A child may reveal a high sense of improvisation and discovery when using a computer. But should we call these qualities "creativity?" In fact, what the child is doing is to combine previously logically defined functions. Creativity in science (except perhaps for algebraic mathematics), arts and in the social life means for us devising absolutely new ideas or objects which are not just a combination of previously known patterns. Recall also what we have already said: real creativity is exercised in ill-defined working spaces (that's why we excluded mathematics, albeit recognizing that there is also some sort of – limited – creativity in this field).
  21. If computers may make children more conscious of their own thinking process, this would mean that those children would be forced to be as conscious as adults. Children should not have the same degree of self-consciousness as adults. In Brazil, the legal full adulthood is attained only at age 21. An ancient wisdom is expressed here: it takes that long for a young person to become fully self-conscious and be assigned free will and self-responsibility. Self-consciousness is only exercised through thinking, so what computers would be doing here would be to contribute for the elimination of childhood and "teenagerhood." See our comment to (e).
  22. Individual ways and paces of learning are fine for adults. But it is an aberration to say that children and teenagers know what is best for them, and may decide what and how they should learn. Again, this freedom is desirable for adults, but when induced into children it makes them insecure and eventually leads to wrong decisions. We adults have to assume the responsibility for guiding them, and that's exactly what they expect from us. Traditionally, in Brazil or in Europe high schoolers don't have the possibility of choosing elective subjects. All of them have to study Mathematics, Physics, History, Geography, foreign languages, etc. This is a consequence of the fact that adults should know better what they need for their formation, at each age. It is a simple fact that the same subject should not be presented to different ages in the same way, due to the different grades of maturity. But the computer - or the Internet - respects no age, in fact no context whatsoever. The traditional context known by parents and teachers when they choose a book, the way to introduce a subject, or any activity for their children or students is totally absent in a computer. The computer "handles" its users all in the same manner: as abstract entities, in fact as machines, independently of the software being run.
  23. This pattern has already been covered in our discussion of (a)
  24. This pattern may have some truth in it. In this case, parents should make the following question: what is the biggest and most serious damage, the psychological/social for not having a computer or the damaging effects produced by computers? Our personal experience is that if the parents are sure of their position, and understand why they are taking it, then the children unconsciously follow the decisions without much questioning. There is no sense in conceptually explaining to small children (say, up to age 7-8) the reasons for taking some attitudes. But the child should get some justification; at that age a story or an image is the adequate educational tool. One could ask her: "what do you prefer, playing ball or using a computer?" and then show that playing ball or taking a walk is much more fun.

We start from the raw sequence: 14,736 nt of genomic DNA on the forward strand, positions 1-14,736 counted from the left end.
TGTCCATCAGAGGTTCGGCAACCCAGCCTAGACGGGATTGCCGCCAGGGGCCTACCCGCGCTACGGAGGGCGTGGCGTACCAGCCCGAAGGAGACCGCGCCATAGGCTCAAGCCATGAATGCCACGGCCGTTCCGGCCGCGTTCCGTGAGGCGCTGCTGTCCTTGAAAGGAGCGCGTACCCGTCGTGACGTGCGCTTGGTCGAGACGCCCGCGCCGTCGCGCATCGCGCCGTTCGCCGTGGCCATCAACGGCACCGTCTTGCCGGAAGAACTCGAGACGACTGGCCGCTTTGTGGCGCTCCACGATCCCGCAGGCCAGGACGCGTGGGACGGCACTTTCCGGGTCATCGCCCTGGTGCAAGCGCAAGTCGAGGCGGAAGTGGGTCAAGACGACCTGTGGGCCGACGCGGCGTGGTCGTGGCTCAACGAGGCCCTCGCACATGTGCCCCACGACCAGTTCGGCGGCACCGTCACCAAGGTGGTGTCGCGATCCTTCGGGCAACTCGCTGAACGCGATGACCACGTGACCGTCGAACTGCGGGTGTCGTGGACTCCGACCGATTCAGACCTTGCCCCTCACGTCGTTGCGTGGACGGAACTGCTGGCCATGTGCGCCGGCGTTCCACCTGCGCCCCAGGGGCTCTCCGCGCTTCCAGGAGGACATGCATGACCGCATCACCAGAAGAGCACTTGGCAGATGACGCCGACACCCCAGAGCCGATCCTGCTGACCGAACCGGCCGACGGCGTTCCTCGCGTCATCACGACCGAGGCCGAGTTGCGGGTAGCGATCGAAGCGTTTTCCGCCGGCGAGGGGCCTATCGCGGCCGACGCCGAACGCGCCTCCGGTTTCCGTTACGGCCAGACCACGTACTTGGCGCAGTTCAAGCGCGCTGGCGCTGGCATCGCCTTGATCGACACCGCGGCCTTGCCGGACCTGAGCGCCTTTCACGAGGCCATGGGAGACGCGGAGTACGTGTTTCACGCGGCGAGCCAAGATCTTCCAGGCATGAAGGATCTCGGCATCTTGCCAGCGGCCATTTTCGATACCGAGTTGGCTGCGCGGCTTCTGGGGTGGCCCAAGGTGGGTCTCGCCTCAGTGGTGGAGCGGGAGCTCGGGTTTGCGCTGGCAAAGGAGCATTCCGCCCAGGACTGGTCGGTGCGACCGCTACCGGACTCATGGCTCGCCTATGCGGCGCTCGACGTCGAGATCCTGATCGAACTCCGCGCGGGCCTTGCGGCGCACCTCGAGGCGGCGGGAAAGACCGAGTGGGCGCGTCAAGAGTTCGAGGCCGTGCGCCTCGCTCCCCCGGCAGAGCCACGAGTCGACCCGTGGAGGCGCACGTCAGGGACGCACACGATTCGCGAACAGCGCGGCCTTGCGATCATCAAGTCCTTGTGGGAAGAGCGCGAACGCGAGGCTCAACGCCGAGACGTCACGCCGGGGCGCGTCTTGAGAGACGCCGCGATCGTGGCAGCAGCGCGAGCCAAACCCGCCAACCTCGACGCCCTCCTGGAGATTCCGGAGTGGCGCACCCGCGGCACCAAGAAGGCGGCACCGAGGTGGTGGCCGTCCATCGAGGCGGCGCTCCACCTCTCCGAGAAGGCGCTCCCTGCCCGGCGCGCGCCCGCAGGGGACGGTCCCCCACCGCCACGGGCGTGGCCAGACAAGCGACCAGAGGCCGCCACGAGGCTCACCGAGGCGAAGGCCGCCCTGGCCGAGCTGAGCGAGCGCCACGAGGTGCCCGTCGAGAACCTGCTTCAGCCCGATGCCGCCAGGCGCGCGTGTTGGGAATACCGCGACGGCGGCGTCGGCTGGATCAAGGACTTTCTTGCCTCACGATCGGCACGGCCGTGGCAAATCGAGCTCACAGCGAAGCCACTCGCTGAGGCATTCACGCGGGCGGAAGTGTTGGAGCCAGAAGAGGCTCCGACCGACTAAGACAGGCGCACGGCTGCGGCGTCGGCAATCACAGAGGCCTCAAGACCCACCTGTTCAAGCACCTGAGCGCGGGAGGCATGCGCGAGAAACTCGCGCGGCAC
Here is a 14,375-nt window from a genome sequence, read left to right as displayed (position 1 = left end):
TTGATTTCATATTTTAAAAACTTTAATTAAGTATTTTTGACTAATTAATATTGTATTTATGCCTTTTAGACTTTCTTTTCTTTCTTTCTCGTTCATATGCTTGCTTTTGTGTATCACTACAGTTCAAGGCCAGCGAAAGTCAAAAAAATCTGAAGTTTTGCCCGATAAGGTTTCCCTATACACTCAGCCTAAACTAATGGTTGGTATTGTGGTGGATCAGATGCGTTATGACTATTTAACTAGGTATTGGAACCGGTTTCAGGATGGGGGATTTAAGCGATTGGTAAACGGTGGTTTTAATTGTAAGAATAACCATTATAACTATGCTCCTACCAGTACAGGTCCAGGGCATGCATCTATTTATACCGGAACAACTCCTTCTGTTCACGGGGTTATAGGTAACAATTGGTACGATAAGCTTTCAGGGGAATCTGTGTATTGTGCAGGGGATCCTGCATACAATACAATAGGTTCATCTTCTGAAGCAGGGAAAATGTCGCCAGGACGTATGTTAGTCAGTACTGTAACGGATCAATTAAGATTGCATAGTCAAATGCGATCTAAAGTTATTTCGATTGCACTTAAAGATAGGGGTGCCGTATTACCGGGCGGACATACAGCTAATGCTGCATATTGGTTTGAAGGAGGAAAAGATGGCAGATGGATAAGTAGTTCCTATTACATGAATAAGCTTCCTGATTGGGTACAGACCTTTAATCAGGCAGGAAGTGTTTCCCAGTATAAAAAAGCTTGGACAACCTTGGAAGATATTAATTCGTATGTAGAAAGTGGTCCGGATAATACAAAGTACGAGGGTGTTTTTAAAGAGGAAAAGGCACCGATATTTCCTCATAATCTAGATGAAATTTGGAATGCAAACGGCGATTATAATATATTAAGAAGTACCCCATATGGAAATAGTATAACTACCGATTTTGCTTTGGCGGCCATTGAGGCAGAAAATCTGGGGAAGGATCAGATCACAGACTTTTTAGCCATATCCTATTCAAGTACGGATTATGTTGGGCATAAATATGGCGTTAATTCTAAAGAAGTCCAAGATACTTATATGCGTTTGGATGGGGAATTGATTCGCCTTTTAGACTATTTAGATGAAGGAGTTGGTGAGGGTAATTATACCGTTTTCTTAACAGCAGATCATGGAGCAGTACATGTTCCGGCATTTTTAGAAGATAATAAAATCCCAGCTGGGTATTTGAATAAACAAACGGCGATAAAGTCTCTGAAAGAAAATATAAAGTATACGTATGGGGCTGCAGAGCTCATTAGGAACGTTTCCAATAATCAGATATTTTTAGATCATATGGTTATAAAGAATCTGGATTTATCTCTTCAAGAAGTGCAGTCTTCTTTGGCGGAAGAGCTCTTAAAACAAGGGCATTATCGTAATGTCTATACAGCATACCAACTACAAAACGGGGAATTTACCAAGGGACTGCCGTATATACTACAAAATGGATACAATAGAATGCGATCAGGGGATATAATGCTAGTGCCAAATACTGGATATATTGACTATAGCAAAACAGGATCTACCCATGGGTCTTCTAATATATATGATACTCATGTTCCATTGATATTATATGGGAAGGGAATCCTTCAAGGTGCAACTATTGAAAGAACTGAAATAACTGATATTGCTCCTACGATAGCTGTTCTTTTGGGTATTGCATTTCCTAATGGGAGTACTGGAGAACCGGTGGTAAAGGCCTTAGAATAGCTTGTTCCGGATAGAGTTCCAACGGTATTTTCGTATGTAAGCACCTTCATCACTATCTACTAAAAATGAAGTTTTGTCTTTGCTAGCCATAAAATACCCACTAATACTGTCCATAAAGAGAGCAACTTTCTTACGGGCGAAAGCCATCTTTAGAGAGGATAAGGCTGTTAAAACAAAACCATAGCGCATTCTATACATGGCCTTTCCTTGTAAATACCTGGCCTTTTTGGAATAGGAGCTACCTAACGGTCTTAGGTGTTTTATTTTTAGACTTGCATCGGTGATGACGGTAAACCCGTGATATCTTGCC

25. For small children, perhaps up to age 6, the author has given a suggestion which he learned through the Waldorf electronic discussion list (information on it through its moderator, Dick Oliver, dicko@netletter.com), and has received feedback with excellent results. At that age children have an enormous drive to imitate. So a parent (who is forced by his/her profession to use the computer at home while the child is awake) could together with the child construct a "cardboard computer" cutting boxes in the shapes of the various units, connect them with wool strings, draw the keys and screen with crayons, and even build a "printer" with slots for inserting and taking out a sheet of paper. While daddy or mom are using their computers, the child could be using hers, eventually "printing" a letter to a relative, with some drawing, etc.

    For older children, we strongly recommend that one firmly says that computers are not adequate for them, for instance because the child is forced to remain seated for a long time without doing almost anything with her hands and not being able to invent new games. Sound prohibitions should be part of education: the child is already used to the fact that it is not permitted to drink alcoholic beverages, drive the car, and so on. A child who has not learned to respect limits will probably be an insecure adult with some social problems - in our opinion much bigger than those she may suffer for having been different and having had no access to computers (and, we urge parents, to TV and video games).

  26. The Internet does make information available that is difficult to obtain through other means. But the questions here are: is this information important and absolutely essential? Does it really bring something to the learning process that can't be obtained by other means, without the problems caused by the use of a computer and the Internet, as we have been discussing here?